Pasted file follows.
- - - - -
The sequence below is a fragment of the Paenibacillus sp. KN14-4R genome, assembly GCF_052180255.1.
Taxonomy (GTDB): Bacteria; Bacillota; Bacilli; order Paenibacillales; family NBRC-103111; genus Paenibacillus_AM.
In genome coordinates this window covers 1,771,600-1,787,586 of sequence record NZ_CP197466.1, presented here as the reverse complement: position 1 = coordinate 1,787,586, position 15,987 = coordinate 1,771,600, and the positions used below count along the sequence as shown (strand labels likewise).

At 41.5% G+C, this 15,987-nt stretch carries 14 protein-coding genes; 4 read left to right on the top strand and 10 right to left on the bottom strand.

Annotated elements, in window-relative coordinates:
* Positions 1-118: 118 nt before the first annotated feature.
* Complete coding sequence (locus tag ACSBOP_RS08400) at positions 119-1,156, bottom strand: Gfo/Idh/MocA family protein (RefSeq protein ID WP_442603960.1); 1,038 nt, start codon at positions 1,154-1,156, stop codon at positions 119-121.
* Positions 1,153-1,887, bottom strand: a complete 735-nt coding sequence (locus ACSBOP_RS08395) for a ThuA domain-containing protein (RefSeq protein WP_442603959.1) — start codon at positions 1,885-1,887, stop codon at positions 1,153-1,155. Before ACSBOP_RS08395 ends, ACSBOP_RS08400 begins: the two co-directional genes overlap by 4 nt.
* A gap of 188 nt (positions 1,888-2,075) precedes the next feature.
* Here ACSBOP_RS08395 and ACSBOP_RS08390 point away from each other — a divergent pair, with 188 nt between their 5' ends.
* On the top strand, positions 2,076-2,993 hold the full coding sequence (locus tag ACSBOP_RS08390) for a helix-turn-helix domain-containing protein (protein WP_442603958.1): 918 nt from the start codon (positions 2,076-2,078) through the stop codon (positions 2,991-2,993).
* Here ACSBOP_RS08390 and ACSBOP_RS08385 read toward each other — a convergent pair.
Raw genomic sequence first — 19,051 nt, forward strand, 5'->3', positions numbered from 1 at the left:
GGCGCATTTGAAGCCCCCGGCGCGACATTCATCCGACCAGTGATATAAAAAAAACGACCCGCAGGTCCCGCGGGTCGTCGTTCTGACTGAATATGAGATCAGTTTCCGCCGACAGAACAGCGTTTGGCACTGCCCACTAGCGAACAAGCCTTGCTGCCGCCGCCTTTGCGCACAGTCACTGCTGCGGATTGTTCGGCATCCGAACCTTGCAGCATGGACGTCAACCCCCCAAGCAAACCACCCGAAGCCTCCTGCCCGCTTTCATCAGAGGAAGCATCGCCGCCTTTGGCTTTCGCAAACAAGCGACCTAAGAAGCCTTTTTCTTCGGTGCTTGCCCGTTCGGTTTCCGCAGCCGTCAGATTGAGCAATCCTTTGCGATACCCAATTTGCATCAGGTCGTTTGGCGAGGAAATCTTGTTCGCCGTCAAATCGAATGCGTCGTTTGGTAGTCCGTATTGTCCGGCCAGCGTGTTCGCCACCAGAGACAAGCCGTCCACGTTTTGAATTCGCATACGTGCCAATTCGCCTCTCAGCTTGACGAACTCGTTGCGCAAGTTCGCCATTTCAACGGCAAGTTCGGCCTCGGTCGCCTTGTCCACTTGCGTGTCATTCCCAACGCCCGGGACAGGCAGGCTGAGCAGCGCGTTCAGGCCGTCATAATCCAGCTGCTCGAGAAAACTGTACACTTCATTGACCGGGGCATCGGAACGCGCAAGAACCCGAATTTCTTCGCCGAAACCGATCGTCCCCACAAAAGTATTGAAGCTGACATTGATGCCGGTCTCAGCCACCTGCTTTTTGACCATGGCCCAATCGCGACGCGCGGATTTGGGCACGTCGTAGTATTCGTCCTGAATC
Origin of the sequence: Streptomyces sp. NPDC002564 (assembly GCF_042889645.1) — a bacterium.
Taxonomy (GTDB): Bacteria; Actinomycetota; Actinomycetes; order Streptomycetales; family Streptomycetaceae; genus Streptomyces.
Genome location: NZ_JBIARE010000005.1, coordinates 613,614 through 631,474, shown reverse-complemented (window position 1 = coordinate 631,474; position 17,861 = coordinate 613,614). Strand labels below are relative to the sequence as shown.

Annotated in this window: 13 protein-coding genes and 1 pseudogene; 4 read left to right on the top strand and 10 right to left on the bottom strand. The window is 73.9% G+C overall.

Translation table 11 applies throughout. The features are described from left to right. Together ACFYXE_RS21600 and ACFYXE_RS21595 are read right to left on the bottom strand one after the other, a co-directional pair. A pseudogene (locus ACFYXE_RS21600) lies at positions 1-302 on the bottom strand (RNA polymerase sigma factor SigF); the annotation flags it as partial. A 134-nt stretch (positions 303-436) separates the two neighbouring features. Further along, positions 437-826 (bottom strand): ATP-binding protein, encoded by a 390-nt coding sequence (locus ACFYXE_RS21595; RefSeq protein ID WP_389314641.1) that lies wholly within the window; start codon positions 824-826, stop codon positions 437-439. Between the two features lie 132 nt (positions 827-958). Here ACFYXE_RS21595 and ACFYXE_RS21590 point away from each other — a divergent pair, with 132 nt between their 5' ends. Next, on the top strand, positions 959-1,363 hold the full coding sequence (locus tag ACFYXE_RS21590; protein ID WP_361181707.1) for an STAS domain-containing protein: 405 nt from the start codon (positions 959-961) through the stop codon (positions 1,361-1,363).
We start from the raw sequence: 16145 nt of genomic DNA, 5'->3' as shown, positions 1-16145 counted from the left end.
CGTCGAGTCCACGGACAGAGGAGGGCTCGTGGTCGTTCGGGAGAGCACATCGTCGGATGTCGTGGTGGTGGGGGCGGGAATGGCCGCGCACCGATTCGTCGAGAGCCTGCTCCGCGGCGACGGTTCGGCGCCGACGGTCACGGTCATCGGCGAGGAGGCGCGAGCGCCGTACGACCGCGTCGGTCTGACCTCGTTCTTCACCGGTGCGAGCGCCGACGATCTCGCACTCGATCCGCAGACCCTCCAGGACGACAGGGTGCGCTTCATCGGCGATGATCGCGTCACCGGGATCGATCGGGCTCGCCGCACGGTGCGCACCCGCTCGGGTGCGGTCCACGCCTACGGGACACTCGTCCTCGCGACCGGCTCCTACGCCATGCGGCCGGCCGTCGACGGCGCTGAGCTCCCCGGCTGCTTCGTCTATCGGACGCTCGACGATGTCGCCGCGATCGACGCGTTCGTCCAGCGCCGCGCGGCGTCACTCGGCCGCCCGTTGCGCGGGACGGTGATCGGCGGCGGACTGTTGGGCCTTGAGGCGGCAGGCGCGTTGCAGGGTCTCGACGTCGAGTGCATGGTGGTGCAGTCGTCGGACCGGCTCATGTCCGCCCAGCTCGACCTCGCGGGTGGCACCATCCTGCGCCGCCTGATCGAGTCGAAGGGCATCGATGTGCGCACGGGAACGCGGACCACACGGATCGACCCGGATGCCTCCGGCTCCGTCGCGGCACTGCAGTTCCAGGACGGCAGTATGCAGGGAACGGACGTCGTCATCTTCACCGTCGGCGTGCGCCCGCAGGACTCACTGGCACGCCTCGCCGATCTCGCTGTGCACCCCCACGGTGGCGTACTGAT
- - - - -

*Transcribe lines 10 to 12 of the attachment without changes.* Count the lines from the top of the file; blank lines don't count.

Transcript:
* Here ACSBOP_RS08395 and ACSBOP_RS08390 point away from each other — a divergent pair, with 188 nt between their 5' ends.
* On the top strand, positions 2,076-2,993 hold the full coding sequence (locus tag ACSBOP_RS08390) for a helix-turn-helix domain-containing protein (protein WP_442603958.1): 918 nt from the start codon (positions 2,076-2,078) through the stop codon (positions 2,991-2,993).
* Here ACSBOP_RS08390 and ACSBOP_RS08385 read toward each other — a convergent pair.